City of San Diego adopts its own minimum wage and sick leave law

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By ballot vote on June 7, 2016, the citizens of the City of San Diego passed a minimum wage and sick leave law that exceeds the California enhancements in these areas. This new law’s effective date is still unknown until the ballot vote is finalized and certified, but it is expected to take effect during the month of July…stay tuned, we will provide a further update.

An employee is covered under this law if in at least one calendar week of the year the employee performs at least two hours of work within the geographic boundaries of the City and is otherwise entitled to receive minimum wage pay under California law.

San Diego Minimum Wage

For each hour worked within the geographic boundaries of the City of San Diego, the following minimum wage rates apply:

1/1/16 - 12/31/16 — $10.50

1/1/17 - 12/31/17 — $11.50

1/1/19 and thereafter — Increased based on prior year’s cost of living increase, if any. Increases will announced by the City no later than October 1st of the prior year

Where differing minimum wage rates from multiple jurisdictions are applicable to an employer, the employer must comply with the highest rate. This new municipal law includes an automatic increase, such that if the federal or California minimum wage is increased to exceed San Diego’s minimum wage level, the San Diego minimum wage will automatically increase to match the higher wage, effective on the same date as the federal or California increase.

San Diego Sick Leave

Employers must provide each covered employee with one hour of paid sick leave for every thirty hours worked by the employee within the geographic boundaries of the City, although employers are not required to provide an employee with sick leave in less than one-hour increments for a fraction of an hour worked. One important difference between the San Diego and California sick leave laws, is that the San Diego law does not currently provide for a for lump-sum (or “front-load”) non-carryover structure for providing sick leave time. In fact, the San Diego law makes no reference whatsoever to the lump-sum structure, and it further states that unused accrued sick leave must be carried over to the following benefit year. It is possible that the implementing ordinance may clarify other specific methods used to satisfy the requirements of the law, but as it is currently written, there is no allowance for any method other than accrual of leave time based on hours worked. The employer may limit an employee’s use of accrued sick leave to 40 hours per year (as opposed to 24 hours under the California law), and unlike the California law, there is no cap on the total amount of sick leave an employee may accrue.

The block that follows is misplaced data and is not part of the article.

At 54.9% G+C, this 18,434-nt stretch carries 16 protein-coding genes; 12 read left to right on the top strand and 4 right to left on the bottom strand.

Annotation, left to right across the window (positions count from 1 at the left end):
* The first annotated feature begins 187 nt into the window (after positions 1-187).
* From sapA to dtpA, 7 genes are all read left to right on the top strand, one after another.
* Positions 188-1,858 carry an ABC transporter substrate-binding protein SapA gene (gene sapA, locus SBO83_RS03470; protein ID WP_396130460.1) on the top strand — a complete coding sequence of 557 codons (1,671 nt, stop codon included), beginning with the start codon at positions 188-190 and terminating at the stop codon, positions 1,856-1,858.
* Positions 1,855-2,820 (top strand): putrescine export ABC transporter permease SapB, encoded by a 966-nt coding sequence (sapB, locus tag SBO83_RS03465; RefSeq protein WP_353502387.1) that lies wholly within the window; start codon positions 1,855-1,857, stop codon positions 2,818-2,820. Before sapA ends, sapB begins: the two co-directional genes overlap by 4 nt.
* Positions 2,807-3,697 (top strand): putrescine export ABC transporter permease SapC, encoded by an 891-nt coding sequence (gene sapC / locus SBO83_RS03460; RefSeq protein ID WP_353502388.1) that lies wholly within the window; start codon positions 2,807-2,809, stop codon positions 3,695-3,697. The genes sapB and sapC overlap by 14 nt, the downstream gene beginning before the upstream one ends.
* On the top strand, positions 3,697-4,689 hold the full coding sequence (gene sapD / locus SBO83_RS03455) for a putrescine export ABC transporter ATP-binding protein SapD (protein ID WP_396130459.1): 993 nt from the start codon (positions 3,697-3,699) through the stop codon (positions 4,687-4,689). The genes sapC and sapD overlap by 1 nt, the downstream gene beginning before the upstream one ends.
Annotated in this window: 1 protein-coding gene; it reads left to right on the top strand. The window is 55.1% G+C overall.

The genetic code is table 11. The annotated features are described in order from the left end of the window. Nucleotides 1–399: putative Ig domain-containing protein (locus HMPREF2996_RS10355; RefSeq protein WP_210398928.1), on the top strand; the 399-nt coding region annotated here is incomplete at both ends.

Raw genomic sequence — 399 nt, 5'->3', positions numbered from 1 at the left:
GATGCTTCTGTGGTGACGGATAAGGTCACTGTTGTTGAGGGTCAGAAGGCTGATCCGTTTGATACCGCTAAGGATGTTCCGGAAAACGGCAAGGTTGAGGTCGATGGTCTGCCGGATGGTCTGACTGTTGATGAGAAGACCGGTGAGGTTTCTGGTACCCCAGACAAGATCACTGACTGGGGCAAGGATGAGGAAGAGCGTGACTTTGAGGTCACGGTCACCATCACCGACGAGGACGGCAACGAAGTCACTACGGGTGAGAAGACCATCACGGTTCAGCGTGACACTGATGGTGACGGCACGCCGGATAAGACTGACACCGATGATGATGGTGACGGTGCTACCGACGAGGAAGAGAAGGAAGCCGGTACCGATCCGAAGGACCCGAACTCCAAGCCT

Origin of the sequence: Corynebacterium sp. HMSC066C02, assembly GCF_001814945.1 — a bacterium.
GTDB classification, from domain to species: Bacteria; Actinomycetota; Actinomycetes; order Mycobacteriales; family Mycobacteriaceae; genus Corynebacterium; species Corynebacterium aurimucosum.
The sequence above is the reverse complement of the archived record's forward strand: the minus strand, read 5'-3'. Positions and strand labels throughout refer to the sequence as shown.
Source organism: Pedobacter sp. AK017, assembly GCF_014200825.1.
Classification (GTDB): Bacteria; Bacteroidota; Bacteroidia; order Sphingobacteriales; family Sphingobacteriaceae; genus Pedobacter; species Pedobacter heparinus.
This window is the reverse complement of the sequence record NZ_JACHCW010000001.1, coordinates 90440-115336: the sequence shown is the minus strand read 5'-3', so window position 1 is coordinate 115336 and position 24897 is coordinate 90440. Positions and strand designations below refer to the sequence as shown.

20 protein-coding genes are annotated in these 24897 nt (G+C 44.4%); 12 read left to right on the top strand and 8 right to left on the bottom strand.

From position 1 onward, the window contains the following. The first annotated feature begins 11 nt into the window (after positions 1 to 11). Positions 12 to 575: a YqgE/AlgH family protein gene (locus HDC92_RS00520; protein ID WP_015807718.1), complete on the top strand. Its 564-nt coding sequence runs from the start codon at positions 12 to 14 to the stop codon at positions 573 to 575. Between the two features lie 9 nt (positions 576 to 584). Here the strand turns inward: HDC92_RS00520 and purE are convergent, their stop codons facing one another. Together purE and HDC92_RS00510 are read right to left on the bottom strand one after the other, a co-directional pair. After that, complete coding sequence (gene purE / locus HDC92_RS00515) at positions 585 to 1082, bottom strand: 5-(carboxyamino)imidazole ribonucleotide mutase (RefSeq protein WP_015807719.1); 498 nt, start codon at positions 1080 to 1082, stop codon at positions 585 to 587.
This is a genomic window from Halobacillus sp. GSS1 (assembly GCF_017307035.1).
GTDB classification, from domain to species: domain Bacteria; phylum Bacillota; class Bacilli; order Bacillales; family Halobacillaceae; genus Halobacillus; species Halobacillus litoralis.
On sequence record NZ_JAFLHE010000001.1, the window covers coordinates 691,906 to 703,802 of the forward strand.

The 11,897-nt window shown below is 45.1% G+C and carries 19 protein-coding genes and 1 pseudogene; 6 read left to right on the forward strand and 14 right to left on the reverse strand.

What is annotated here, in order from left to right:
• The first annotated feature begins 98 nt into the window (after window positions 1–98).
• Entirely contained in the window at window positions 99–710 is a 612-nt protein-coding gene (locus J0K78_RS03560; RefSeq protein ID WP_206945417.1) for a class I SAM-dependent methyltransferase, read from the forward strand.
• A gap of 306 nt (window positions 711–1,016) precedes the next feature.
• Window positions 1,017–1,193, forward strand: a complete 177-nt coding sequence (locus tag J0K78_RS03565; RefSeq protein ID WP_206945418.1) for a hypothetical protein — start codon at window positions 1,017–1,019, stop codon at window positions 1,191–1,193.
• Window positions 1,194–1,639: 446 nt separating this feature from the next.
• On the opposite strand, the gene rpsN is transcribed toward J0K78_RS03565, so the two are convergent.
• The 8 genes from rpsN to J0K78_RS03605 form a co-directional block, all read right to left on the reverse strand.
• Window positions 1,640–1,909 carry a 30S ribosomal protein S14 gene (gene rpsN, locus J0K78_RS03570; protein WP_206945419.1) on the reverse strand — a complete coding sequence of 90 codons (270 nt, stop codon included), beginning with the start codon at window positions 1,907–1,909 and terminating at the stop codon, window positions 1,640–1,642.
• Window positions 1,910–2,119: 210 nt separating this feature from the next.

The San Diego sick leave law most notably differs from the recently-enacted California sick leave law as follows:

  • An employer cannot require advance notice of the need to use a sick day of more than seven days.
  • An employer may require reasonable documentation from a health care provider of the need for the sick leave for an absence of more than three consecutive work days.
  • Sick leave can be used for: illness/injury/medical condition or diagnosis of an employee or the employee’s family member; reasons related to the employee or family member being the victim of violence, sexual assault or stalking; or where a public health emergency causes the closure of the employee’s place of business or the closure of the employee’s child’s school or child care provider.

The law carries posting and notice requirements for both its minimum wage and sick leave provisions; the City will publish notices sufficient to meet these requirements.

This update merely summarizes many of the highlights of these laws and is by no means a comprehensive description of all provisions of these laws. Employers who have employees who perform any work within the City of San Diego should seek legal advice from qualified legal counsel as to the application and effect of these provisions.

In Coffee Break episode 1, we discuss the nuances of the San Diego wage ordinance and issues to watch for compliance.